This time last year when my blog turned eleven I made a moderate fuss — a big chocolate cake that I ate with my best friends and a solemnly cogitative post about everything I’d learned from the moment I pressed send back in 2007 right up to that very second. This year I kind of completely forgot until literally just now, but that’s okay! Sometimes you’re Dewey Cox in Walk Hard singing a retrospective song that sums up your entire career, sometimes you’re Dewey Cox in Walk Hard telling his wife “I’m gonna miss some birthdays…I’m gonna miss some births, period.”
Nevertheless, let us take a moment, because if nothing else, twelve years is a ludicrously long time for a food blog to exist. Like, you can fit a WHOLE DECADE in there with wiggle room on either side. That’s so long ago technologically and culturally that it might as well be the 90s. Yes, I’ve hit some walls, and yes, only some of them were metaphorical. Yes, as I’ve said, I sometimes feel like the Velvet Underground of food blogs but instead of the six people who listened to them going on to form influential bands there’s just six people out there who have read this and then gone on to make a nice pilaf. Yes, it’s just a food blog, not War and Peace. The War and Peace of food blogs, perhaps? (I mean, I’ve never thought “that’s three hours I’ll never get back” about my own writing.)
Last year to mark the occasion there was chocolate cake and entirely coincidentally I have a chocolate recipe for you this time as well. These Balsamic Triple Chocolate Squares were intended to be brownies but they’re just not quite there, texturally — you might feel differently and can call them what you like. They are nevertheless extremely delicious. The idea simply appeared in my head, fully formed, but based on the concept that balsamic vinegar and chocolate have pleasantly overlapping properties — inspired by another chocolate cake this year which was itself a variation on last year’s aforementioned celebratory chocolate cake — you know what, maybe this is on a level with War and Peace.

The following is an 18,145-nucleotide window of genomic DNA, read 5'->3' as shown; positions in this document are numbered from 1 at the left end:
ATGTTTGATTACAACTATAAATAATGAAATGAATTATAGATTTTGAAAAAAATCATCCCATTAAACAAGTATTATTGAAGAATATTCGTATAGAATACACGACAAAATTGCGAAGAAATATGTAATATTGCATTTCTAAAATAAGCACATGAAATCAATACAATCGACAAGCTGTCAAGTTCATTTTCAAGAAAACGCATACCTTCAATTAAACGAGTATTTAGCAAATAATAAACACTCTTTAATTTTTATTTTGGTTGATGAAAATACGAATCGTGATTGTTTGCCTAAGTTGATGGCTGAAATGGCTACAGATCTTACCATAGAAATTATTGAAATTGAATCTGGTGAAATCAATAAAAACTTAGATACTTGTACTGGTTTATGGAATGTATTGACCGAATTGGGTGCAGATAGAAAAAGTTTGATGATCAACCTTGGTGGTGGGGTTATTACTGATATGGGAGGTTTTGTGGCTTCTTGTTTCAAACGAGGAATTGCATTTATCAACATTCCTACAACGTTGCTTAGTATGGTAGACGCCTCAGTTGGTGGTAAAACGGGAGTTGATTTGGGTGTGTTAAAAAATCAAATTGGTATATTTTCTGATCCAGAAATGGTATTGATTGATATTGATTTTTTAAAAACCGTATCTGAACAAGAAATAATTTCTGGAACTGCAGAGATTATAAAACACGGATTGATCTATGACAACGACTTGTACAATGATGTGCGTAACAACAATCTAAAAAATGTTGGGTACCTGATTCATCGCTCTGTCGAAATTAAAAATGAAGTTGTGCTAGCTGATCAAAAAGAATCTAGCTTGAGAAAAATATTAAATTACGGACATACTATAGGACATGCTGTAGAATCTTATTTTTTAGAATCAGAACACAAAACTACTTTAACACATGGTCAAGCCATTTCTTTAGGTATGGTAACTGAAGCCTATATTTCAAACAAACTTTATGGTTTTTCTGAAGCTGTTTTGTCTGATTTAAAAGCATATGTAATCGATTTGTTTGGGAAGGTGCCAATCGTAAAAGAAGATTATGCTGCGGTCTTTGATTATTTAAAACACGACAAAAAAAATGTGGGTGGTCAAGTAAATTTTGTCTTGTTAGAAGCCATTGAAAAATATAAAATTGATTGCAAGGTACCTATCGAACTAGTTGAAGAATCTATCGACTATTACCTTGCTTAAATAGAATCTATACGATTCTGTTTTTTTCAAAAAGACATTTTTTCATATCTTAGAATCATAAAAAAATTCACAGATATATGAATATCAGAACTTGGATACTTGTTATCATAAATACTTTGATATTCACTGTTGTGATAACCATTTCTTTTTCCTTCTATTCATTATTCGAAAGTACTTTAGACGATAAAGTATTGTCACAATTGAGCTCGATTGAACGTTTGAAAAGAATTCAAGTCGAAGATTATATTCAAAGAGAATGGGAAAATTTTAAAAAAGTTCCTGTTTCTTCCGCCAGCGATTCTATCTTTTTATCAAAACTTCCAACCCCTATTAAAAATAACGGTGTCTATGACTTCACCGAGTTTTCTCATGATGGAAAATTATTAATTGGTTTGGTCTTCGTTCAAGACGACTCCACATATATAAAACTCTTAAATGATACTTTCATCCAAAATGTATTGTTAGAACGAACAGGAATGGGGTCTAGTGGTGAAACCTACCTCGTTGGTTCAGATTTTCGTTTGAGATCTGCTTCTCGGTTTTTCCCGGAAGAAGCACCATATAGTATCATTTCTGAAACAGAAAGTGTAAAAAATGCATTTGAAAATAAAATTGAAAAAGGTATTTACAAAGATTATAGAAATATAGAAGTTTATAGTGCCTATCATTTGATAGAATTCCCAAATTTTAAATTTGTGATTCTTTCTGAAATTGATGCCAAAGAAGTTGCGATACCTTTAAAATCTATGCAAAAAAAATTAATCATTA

The balsamic vinegar doesn’t override the strident flavour of the chocolate — how could it, when the chocolate is present threefold — but it has this kind of fruity juiciness which is wonderful alongside the rasping bitter edges of the cocoa, it almost, but not quite, tastes like some berries were involved. Any actual vinegary sourness is completely bevelled off by all the sugar, but the pleasing complexity remains. It’s 2019 so I don’t know if we are still surprised that aquafaba, the brine from a can of chickpeas, is a useful ingredient — indeed, I made macarons with it this year — but in case this is new to you, the brine acts very similarly to egg whites and is thus a useful means to glue all the remaining ingredients together. As I said, I couldn’t in good conscience call these brownies, they’re just a little too cakey, although once they’re in your mouth the texture turns melting and dense. I can’t put that last sentence in a recipe title so chocolate squares they shall be. Most importantly, this recipe is as delicious as it is easy, and vice versa.
Balsamic Triple Chocolate Squares
A recipe by myself.
- 150g dark chocolate (roughly a measuring cup full)
- 4 tablespoons plain oil, such as rice bran